Sometimes I wonder if pacifism has actually become a Platonic form that we idolise and at the same time like to think is a norm for all times and in all situations. And then we struggle to understand anyone who has used a different ethic in times of trouble – even though we ourselves have never faced that kind of trouble and have only really experienced thinking about the form.

          But then I’m finding this increasingly common in Christianity of all kinds, that we tend to be taught that there are easy solutions and easy ethics to apply in all situations, when the reality of life seems to indicate that things are messy and that there is no pre-recorded ethic that answers all the questions.

      • guest

        Hi Paul,
        “the privilege walk” Is one highly effective way I’ve found to open up discussion about nonviolence and privilege.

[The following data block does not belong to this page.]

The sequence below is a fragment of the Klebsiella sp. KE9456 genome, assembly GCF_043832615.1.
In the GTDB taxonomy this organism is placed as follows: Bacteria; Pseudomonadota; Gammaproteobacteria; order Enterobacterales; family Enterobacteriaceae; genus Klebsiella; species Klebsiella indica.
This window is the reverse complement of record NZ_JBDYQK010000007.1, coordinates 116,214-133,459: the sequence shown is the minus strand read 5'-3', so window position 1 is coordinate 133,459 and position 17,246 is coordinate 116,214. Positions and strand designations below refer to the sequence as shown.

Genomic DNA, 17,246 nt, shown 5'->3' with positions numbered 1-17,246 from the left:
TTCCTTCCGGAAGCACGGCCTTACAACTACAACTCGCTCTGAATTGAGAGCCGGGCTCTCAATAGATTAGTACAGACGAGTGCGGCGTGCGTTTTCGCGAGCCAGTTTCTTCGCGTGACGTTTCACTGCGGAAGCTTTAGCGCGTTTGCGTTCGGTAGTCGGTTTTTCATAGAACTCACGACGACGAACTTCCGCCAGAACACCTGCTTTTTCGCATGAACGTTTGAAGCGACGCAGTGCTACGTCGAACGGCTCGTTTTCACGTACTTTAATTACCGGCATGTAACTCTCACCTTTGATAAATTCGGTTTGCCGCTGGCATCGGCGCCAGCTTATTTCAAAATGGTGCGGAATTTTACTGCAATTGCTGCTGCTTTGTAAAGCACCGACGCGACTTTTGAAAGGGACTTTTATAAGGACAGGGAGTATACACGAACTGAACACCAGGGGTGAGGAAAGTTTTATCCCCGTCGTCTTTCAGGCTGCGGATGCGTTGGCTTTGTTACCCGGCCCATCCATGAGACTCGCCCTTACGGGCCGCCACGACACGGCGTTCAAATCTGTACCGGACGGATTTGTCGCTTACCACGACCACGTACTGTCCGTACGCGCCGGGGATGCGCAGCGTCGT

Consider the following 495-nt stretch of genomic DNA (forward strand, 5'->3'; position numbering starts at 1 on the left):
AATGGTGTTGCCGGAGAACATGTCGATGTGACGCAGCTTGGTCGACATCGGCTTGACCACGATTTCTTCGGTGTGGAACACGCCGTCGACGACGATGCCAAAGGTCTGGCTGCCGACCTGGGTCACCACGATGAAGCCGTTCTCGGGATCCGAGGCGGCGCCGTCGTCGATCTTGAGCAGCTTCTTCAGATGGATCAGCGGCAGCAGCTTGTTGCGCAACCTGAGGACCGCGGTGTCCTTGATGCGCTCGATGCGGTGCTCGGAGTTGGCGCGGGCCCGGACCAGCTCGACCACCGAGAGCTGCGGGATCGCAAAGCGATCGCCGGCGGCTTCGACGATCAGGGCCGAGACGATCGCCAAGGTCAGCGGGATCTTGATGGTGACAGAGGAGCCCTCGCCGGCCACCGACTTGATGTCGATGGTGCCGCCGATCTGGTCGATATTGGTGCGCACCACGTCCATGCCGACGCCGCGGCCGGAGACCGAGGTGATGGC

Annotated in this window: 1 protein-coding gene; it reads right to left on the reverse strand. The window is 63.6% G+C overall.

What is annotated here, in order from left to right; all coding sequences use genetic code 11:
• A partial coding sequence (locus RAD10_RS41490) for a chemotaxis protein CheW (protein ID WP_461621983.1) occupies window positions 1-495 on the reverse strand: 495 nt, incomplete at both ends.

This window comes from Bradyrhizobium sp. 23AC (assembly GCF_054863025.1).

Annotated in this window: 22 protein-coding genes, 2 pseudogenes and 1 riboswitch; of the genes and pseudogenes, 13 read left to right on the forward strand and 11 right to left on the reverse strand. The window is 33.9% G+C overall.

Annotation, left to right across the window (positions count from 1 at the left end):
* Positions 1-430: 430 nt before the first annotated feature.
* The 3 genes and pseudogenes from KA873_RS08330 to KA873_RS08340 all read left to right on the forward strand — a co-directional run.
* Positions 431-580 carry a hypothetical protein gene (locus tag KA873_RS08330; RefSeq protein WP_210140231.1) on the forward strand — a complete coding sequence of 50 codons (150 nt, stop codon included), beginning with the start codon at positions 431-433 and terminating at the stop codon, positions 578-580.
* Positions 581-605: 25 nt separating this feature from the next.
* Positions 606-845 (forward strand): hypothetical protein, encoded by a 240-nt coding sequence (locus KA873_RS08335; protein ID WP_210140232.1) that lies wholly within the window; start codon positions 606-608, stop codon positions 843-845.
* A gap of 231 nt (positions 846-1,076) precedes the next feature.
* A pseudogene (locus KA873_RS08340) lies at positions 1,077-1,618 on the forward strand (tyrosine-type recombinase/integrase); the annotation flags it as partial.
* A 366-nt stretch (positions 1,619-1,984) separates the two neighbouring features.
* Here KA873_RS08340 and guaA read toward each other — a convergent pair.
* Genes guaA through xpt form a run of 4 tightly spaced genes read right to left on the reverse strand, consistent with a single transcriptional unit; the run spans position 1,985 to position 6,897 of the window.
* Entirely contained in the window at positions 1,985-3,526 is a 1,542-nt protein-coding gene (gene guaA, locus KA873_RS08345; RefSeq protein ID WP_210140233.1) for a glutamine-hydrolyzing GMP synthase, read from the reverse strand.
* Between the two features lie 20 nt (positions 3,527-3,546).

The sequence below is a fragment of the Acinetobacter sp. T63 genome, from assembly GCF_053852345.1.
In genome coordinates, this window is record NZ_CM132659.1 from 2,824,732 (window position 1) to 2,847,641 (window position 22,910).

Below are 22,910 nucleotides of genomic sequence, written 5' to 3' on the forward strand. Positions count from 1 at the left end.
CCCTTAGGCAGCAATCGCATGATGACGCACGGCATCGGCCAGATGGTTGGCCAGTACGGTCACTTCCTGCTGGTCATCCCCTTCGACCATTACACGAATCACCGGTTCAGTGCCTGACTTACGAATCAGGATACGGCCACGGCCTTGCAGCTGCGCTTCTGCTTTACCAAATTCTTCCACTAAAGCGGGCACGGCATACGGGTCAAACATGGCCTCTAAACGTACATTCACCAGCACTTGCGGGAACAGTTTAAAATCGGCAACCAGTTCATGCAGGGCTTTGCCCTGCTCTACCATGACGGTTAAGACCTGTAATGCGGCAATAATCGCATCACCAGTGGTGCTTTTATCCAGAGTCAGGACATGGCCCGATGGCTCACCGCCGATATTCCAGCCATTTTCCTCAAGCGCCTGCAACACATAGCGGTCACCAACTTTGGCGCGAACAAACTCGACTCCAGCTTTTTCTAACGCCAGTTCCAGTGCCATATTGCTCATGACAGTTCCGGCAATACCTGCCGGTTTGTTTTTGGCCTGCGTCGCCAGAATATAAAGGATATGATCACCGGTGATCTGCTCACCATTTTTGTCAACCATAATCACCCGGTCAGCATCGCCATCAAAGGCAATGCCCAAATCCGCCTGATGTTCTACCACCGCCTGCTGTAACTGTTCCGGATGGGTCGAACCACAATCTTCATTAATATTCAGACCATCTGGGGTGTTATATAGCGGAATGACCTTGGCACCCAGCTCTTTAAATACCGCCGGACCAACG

Of course this isn’t the only activity or way to talk about these topics but I’ve found it to be extremely effective as a conversation starter in classrooms, church parties and other social gatherings.

        • paul munn

          I see your “walk” addressing privilege (another topic that seems more important to our modern sensitivities than it was to Jesus, as far as I can tell) but how do you see it applying to what we’re talking here about here, communicating nonviolence/nonviolently?

          • guest

            The way I see it, activities such as the privilege walk help us to become aware of the violence we are unknowingly doing to others. The language we use plays a big part in becoming aware of privilege and violence because the words we use directly impact our thoughts and perceptions. All of these small adjustments move us towards a more nonviolent way of being allowing us to be better followers of the nonviolent way of Jesus. Perhaps there were some times when Jesus used harsh language with people but I don’t think taking a few passages of scripture and using them to validate violence is how followers of Jesus are supposed to do things. Ultimately the cross is our reminder that we follow a savior who was nonviolent in the face of violence.

          • paul munn

            Could you give an example of “the violence we are unknowingly doing to others”?